Bridging the Gap Between Medical and Nursing Education and the LGBTQ+ Community: Efforts to Improve Healthcare Delivery through Dialogue, Education and Understanding


As part of the UCI Confronting Extremism Initiative, faculty projects were funded through the Provost Initiative on Understanding and Engaging with Extremism.

Professor Ellena Peterson and Associate Vice Chancellor Terrance Mayes joined together to study efforts to improve healthcare delivery through dialogue, education, and understanding. Hear from the project leads on why this project is important to them:

Bridging the Gap between Medical and Nursing Education and the LGBT+ Community: Efforts to Improve Healthcare Delivery through Dialogue, Education and Understanding

Project Lead: Ellena Peterson and Terrance Mayes
School of Medicine

Summary: The relationship between the medical and LGBT+ (Lesbian, Gay, Bisexual, Transgender, Queer, Intersex, Asexual, other gender or sexual identity) communities has only recently begun to recover from a history defined by fear and stigmatization. In a 2015 national study of almost 30,000 transgender individuals nationwide, 33% reported experiences of discrimination by healthcare teams, ranging from denial of services to outright physical and verbal abuse. Other gender and sexual minorities are known to face similar barriers, and consequently face poorer health outcomes as compared to the broader U.S. population. The overarching goal of this proposal is to address these issues within the Schools of Medicine and Nursing at UCI by attempting to close the knowledge and clinical skills gap related to the LGBT+ community that presently exists in medical education.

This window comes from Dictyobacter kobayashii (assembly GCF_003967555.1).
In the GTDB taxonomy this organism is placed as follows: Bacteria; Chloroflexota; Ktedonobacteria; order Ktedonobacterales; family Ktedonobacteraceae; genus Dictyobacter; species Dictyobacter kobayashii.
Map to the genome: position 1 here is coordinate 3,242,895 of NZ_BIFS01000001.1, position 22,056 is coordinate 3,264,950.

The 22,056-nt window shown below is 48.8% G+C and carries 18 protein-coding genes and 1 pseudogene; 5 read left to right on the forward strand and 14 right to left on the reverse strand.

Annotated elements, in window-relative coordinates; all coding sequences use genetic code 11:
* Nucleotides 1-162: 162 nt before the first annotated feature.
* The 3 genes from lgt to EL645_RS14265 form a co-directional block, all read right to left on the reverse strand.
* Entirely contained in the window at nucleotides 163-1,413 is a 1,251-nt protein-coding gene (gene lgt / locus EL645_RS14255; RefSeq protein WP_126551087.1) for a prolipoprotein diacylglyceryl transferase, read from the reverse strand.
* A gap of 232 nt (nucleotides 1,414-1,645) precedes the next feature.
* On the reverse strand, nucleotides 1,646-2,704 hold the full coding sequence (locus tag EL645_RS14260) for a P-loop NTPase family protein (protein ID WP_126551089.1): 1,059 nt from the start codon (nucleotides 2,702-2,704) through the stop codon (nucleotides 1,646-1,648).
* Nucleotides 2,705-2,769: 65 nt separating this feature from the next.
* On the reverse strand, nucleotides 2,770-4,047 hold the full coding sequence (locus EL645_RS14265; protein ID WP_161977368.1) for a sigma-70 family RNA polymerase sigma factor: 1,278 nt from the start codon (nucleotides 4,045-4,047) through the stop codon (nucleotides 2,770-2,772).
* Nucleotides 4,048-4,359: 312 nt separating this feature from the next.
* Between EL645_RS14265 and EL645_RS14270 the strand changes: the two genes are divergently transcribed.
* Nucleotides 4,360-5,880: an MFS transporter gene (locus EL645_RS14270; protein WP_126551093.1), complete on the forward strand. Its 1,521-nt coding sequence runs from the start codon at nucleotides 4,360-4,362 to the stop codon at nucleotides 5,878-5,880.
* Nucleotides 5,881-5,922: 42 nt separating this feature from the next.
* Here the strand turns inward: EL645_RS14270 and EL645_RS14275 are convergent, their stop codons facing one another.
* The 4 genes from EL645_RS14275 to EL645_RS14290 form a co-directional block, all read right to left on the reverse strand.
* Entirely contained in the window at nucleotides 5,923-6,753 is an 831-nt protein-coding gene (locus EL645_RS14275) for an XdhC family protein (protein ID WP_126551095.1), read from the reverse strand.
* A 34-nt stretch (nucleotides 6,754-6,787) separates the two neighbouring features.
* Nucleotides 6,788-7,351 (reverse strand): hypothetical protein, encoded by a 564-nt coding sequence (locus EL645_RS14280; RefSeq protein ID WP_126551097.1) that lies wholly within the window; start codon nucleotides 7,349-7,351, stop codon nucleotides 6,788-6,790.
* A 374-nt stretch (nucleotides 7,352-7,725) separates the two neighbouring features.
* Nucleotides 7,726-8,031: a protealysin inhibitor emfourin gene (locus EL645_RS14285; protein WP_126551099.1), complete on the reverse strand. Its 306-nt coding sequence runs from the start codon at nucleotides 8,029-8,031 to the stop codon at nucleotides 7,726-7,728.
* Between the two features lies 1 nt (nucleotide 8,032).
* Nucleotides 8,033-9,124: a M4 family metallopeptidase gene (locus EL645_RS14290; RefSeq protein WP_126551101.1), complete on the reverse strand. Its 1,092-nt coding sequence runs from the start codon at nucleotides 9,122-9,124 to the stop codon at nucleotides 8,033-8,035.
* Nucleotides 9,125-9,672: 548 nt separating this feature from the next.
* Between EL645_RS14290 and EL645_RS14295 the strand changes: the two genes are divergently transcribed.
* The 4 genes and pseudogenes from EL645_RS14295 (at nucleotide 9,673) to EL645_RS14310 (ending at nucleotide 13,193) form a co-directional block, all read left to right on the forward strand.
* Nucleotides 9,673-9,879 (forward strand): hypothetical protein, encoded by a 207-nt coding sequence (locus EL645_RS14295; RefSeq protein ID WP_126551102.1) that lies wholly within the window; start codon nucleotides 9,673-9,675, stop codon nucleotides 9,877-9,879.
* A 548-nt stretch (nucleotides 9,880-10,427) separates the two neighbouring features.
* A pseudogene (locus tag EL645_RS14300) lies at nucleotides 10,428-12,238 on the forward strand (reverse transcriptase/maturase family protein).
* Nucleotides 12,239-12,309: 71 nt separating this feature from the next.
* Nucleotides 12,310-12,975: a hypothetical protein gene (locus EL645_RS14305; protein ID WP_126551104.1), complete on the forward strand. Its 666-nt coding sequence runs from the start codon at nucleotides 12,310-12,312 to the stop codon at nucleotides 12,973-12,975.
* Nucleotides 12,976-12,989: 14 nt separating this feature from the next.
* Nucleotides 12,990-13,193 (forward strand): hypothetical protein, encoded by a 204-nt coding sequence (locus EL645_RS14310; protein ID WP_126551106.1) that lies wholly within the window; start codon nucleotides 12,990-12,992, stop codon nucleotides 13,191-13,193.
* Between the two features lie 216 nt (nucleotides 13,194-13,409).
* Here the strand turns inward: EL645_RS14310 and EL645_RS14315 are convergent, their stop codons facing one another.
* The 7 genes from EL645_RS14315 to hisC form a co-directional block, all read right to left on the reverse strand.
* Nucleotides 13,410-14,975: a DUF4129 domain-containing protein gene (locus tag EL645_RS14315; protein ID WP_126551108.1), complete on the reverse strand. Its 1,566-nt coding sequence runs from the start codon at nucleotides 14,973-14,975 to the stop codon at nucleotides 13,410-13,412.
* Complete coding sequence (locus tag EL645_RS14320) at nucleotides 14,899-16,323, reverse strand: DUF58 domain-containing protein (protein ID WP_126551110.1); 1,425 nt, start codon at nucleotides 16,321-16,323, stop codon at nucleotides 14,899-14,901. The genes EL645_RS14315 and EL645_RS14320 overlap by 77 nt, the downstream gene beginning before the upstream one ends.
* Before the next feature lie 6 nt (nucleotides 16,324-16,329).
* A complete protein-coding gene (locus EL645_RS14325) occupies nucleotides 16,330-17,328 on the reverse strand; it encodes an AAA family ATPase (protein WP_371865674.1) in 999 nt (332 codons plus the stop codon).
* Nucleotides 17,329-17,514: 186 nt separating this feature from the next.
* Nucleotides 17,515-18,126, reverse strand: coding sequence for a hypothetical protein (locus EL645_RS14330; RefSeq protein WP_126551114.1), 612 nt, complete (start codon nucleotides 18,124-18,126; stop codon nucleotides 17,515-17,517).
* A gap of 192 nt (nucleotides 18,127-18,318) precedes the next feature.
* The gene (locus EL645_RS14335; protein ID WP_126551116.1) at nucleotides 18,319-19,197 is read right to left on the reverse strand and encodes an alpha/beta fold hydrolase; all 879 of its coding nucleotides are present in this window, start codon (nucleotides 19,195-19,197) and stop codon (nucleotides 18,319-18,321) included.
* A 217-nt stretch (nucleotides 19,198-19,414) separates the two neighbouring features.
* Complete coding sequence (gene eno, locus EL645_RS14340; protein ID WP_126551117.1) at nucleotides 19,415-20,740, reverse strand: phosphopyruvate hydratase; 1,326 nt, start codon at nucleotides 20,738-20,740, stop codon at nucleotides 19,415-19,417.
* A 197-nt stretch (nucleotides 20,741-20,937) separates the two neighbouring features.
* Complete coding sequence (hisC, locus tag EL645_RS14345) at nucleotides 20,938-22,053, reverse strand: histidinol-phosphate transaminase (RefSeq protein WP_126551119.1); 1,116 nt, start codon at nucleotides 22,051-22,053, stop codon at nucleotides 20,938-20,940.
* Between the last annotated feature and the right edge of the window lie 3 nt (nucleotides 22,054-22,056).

The four specific aims of this project are:

1. to longitudinally expand the curriculum of the medical and nursing schools’ foci on LGBT+ health throughout all years of training;
2. to enhance collaboration with LGBT+ local community members and health advocates;
3. to implement quantitative assessments to measure changes and progress in medical and nursing student clinical competence in caring for LGBT+ individuals; and
4. to broaden dissemination and visibility of the educational activities through multimedia documentation. Using this approach, we aim to better educate the next generation of health care providers in order to impart a broader, culturally competent tool set to more effectively administer health care to the LGBT+ population.


Check the Confronting Extremism site in late fall 2019 for a project update!